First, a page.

The best mobile action games

As the saying goes, fast-paced action and mobile phones just don’t mix. Many console and PC action games rely on quick decisions and responsive input that are harder to achieve on a small screen with touch controls. But that’s not always the case, as many mobile action games use the quirks of touch controls to their advantage.


The vastness of the mobile market has convinced many developers to port their games to modern phones. Often these ports were stripped down versions of the originals, with subpar controls and less content. But just as often, as with the games listed below, clever design and easy streamlining can make this transition painless.

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10 Evoland 2

Evoland 2 starts with a simple premise. It is a puzzle action game about fighting monsters and solving puzzles in different game generations. This somehow leads to a story-focused adventure stretching out over 15 hours, with a lot more optional content.

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Evoland 2 plays somehow A connection to the past if Link actually traveled through time. When prompted, players can either step into the SNES past, the PS1 present, or a nebulous 3D future. Puzzle solving is really what time travel is for, switching to simpler graphics to warp the map and modern mechanics for deeper interactions with the environment.

9 Pascal’s bet

A screenshot of Pascal's bet

Pascal’s bet is, to put it simply, a bloodborne Clone. It doesn’t have the same aggressive health recovery system, and it certainly isn’t that hard, but boy does it look like it bloodborne. The Soulsborne influences show up throughout the game as well as in the presentation, and for the most part they serve to make the game better.

Pascal’s bet takes the lessons to heart Dark Souls, which focuses on stamina management and one-on-one combat with unique enemies. It offers the player several unique characters to choose from, such as a warrior fighting with a full-size coffin tied to a chain. The biggest departure from the Soulsborne series, aside from removing traditional RPG elements, is the switch to a linear story with dialogue options.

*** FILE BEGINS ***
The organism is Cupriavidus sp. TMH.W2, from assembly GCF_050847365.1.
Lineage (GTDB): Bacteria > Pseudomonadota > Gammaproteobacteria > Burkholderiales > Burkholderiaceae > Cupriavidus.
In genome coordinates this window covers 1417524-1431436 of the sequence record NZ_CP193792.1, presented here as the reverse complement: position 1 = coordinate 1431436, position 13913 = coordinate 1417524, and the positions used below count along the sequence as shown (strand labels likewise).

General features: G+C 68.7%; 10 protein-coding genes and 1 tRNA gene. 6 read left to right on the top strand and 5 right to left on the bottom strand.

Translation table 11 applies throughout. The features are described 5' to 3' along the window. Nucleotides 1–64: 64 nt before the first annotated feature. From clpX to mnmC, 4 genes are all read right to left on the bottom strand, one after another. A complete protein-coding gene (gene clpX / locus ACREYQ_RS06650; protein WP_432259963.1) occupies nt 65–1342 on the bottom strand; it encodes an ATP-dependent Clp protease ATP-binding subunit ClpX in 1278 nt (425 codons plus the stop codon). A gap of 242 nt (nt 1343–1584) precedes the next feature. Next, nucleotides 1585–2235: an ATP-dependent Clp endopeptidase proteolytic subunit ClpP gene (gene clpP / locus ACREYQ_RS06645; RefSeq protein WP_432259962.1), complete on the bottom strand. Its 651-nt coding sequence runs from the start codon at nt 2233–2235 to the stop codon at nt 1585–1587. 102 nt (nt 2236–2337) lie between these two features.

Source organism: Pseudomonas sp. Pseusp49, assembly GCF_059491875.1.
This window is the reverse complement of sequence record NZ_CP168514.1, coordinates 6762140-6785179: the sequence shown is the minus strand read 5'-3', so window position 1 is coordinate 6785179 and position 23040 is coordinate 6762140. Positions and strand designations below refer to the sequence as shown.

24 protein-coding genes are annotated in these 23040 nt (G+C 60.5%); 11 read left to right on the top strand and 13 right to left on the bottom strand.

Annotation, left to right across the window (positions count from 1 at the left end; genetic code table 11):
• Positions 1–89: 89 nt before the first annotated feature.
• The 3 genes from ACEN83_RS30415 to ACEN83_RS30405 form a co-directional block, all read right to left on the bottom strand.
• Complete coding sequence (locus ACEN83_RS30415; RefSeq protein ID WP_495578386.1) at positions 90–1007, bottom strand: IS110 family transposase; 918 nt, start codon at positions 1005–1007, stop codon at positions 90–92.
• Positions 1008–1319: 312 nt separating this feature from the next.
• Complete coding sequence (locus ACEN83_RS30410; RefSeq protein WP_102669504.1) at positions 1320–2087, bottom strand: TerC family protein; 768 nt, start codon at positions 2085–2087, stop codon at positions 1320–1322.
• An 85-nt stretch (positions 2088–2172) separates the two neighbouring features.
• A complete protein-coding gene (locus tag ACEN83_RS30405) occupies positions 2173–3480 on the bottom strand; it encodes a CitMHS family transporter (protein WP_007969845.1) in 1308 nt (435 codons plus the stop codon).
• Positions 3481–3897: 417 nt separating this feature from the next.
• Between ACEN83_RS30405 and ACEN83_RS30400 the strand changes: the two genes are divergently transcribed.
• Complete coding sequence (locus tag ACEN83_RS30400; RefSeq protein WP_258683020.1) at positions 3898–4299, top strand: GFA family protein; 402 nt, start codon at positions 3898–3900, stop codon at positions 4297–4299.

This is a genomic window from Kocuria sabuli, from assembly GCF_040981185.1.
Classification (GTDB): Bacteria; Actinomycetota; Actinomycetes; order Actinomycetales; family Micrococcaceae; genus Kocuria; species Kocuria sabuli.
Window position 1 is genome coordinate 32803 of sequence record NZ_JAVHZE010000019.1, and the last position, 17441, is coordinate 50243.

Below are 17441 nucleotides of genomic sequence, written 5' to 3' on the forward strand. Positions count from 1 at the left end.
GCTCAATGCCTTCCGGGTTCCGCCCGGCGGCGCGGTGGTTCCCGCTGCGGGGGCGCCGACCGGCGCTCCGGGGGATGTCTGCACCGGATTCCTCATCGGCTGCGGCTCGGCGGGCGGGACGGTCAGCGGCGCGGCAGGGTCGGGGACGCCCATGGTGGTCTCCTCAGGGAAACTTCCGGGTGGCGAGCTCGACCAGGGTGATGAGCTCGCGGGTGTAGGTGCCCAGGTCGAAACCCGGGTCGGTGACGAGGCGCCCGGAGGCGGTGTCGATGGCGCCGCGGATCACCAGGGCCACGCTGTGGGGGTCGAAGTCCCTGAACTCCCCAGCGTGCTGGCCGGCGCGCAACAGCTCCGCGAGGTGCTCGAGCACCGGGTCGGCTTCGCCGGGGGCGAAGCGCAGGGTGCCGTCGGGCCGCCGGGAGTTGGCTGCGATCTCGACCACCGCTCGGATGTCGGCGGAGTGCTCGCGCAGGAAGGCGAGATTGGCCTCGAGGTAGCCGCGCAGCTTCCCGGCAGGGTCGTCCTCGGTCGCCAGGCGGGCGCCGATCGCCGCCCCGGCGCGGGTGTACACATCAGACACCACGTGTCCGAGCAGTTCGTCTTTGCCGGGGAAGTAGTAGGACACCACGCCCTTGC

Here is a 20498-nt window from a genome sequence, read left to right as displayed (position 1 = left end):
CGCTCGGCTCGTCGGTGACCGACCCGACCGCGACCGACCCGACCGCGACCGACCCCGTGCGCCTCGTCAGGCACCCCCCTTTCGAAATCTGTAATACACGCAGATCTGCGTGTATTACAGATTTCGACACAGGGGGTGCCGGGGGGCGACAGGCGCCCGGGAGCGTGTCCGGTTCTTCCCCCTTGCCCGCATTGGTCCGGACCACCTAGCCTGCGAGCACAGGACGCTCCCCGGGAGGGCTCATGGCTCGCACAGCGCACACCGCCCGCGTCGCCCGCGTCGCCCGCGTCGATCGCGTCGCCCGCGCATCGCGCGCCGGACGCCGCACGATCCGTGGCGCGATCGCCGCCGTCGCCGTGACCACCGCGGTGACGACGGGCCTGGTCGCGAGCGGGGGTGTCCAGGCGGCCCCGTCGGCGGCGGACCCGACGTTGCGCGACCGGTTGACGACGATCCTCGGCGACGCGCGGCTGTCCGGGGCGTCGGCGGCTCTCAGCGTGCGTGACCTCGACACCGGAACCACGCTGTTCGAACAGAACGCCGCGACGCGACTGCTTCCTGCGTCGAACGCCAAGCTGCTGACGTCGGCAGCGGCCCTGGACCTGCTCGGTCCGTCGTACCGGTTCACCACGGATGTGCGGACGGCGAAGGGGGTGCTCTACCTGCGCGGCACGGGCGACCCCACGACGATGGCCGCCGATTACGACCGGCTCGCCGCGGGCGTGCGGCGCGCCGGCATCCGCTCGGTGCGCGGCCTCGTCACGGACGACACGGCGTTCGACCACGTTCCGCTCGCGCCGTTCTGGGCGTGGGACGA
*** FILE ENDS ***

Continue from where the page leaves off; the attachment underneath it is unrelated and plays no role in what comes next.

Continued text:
8th GRIMVALOR

A screenshot of GRIMVALOR

2D action platformer GRIMVALOR owes metroidvanias as much as it does Dark Souls. As well as bloodstained or salt and sanctuary before doing the Souls inspiration mixed with 2D action GRIMVALOR some sort of Metroidvania by default. Even if the Souls inspirations are a bit superficial, this is the best way to scratch that salt and sanctuary itching on the phone.

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As in any good Metroidvania, unlocked moves serve as both combat options and movement boosts. The first unlock GRIMVALOR is a charged attack, a core action play that also opens up new routes through the cracks in the wall.

7 apple knight

A screenshot of Apple Knight

Free to play Hidden Gem apple knight is a cute little platformer with an action RPG vein. A humble hero takes on a quest that’s simple, yes, but also nostalgically charming. The pixel art is reminiscent of SNES classics and the color palette makes it look like the game lives in an eternal autumn. Levels are stripped down to the essentials, but the occasional false wall or easy quests keep things fresh.

With many different characters and a long campaign apple knight is certainly meatier than it first appears. Most of these characters cost real money, but just a single purchase will disable ads as well. Additionally, players can unlock almost everything in the game, including future updates, with a $10 in-app purchase.

6 ActRaiser Renaissance

A screenshot of ActRaiser Renaissance

ActRaiser Renaissance is a mix of action and city building, with some RPG mechanics for flavor. It’s a bonus SNES classic, although it was never the most popular title. As a “master”, a kind of divine figure, the player takes control of various champions and fights evil in 2D stages.

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ActRaiser Renaissance is, for the most part, a faithful remake of the SNES original. The city building phase changes things and so does the new graphic style, but only slightly. All in all, this is the same game as the classic action RPG from 1990, adapted for mobile.